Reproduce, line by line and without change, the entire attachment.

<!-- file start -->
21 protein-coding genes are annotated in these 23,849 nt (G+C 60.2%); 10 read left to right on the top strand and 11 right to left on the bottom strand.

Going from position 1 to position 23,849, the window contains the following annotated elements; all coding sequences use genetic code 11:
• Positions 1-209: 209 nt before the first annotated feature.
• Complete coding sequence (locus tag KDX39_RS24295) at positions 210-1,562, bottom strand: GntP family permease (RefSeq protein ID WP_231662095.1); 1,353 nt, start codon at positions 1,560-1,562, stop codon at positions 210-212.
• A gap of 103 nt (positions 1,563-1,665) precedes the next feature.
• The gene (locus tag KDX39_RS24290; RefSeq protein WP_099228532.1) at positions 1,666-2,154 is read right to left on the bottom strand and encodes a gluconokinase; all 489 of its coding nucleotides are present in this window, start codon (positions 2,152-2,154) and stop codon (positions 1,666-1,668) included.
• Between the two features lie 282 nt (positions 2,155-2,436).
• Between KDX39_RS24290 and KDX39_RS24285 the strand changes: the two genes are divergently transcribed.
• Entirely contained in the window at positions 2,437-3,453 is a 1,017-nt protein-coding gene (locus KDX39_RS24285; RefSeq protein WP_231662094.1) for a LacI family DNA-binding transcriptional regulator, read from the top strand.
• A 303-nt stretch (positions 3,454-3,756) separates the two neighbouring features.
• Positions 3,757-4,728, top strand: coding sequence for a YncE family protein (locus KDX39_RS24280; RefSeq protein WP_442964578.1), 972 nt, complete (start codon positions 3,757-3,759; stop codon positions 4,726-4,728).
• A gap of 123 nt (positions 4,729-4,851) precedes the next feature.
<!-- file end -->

21 protein-coding genes are annotated in these 23,849 nt (G+C 60.2%); 10 read left to right on the top strand and 11 right to left on the bottom strand.

Going from position 1 to position 23,849, the window contains the following annotated elements; all coding sequences use genetic code 11:
• Positions 1-209: 209 nt before the first annotated feature.
• Complete coding sequence (locus tag KDX39_RS24295) at positions 210-1,562, bottom strand: GntP family permease (RefSeq protein ID WP_231662095.1); 1,353 nt, start codon at positions 1,560-1,562, stop codon at positions 210-212.
• A gap of 103 nt (positions 1,563-1,665) precedes the next feature.
• The gene (locus tag KDX39_RS24290; RefSeq protein WP_099228532.1) at positions 1,666-2,154 is read right to left on the bottom strand and encodes a gluconokinase; all 489 of its coding nucleotides are present in this window, start codon (positions 2,152-2,154) and stop codon (positions 1,666-1,668) included.
• Between the two features lie 282 nt (positions 2,155-2,436).
• Between KDX39_RS24290 and KDX39_RS24285 the strand changes: the two genes are divergently transcribed.
• Entirely contained in the window at positions 2,437-3,453 is a 1,017-nt protein-coding gene (locus KDX39_RS24285; RefSeq protein WP_231662094.1) for a LacI family DNA-binding transcriptional regulator, read from the top strand.
• A 303-nt stretch (positions 3,454-3,756) separates the two neighbouring features.
• Positions 3,757-4,728, top strand: coding sequence for a YncE family protein (locus KDX39_RS24280; RefSeq protein WP_442964578.1), 972 nt, complete (start codon positions 3,757-3,759; stop codon positions 4,726-4,728).
• A gap of 123 nt (positions 4,729-4,851) precedes the next feature.